Date: September 2021.
Source: Aesthetic Surgery Journal, sjab343,
Background: With widespread utilization of instant social media, people desire a minimally invasive treatment to improve alar dynamic aesthetic, but few practical procedures on reducing alar mobility have been conducted.
Objective: This study aimed to verify the effects of botulinum toxin on reducing nasal alar mobility and provide a supplemental treatment of rhinoplasty.
Materials and Methods: This single-blind prospective study included a cohort of 20 participants with the desire to improve their alar dynamic aesthetic. The experimental group was injected with 3U botulinum toxin type A at dilator naris anterior, dilator naris vestibularis, levator labii superioris alaeque nasi, and dilator naris, and the control group received the equivalent of saline. Standardized facial movement (from rest to maximum smile without revealing teeth) was recorded with a 3-dimensional imaging system. The changes between rest and maximum smile statuses represented alar mobility and were generated by MOBILITY = WIDTHsmile − WIDTHrest / WIDTHrest × 100%⁠. Alar mobility and root mean square analysis were employed for postoperative evaluations.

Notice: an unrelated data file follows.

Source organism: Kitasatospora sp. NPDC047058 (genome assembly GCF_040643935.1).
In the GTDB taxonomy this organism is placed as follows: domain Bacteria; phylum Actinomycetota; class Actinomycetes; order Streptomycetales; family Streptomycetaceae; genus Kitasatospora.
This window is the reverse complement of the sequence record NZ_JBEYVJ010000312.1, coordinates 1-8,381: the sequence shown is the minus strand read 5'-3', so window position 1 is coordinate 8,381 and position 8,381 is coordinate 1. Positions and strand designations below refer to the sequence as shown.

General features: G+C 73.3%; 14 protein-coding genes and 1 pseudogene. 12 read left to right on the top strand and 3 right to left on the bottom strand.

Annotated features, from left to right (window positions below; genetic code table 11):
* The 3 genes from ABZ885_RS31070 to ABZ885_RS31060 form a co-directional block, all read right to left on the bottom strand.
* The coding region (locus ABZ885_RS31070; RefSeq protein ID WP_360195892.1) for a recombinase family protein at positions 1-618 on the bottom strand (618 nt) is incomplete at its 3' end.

Results: In the experimental group, alar flaring mobility decreased from 10.05% ± 6.40% to 4.91% ± 3.48%(P < 0.05), and alar base mobility decreased from 16.83% ± 5.69% to 12.50% ± 4.89% (P < 0.05), whereas no significant changes in alar mobility were found in the control group. In root mean square analysis, changes in the experimental group were significantly higher than in the control group (P < 0.05).
Conclusions: Botulinum toxin type A can effectively restrain alar mobility without any significant adverse events and improve alar dynamic esthetic, which can serve as a minimally invasive method or supplemental treatment for rhinoplasty.

Article: A Single-Blinded Prospective Study on Using Botulinum Toxin Type A for Reducing Alar Mobility.
Authors: Yehong Zhong, MM, Dejun Cao, MD, Sizheng Zhou, MD, Huichuan Duan, MD, Min Wei, MD, Zheyuan Yu, MD. Department of Plastic and Reconstructive Surgery, Shanghai 9th People’s Hospital, Shanghai Jiao Tong University School of Medicine, Shanghai, PR China.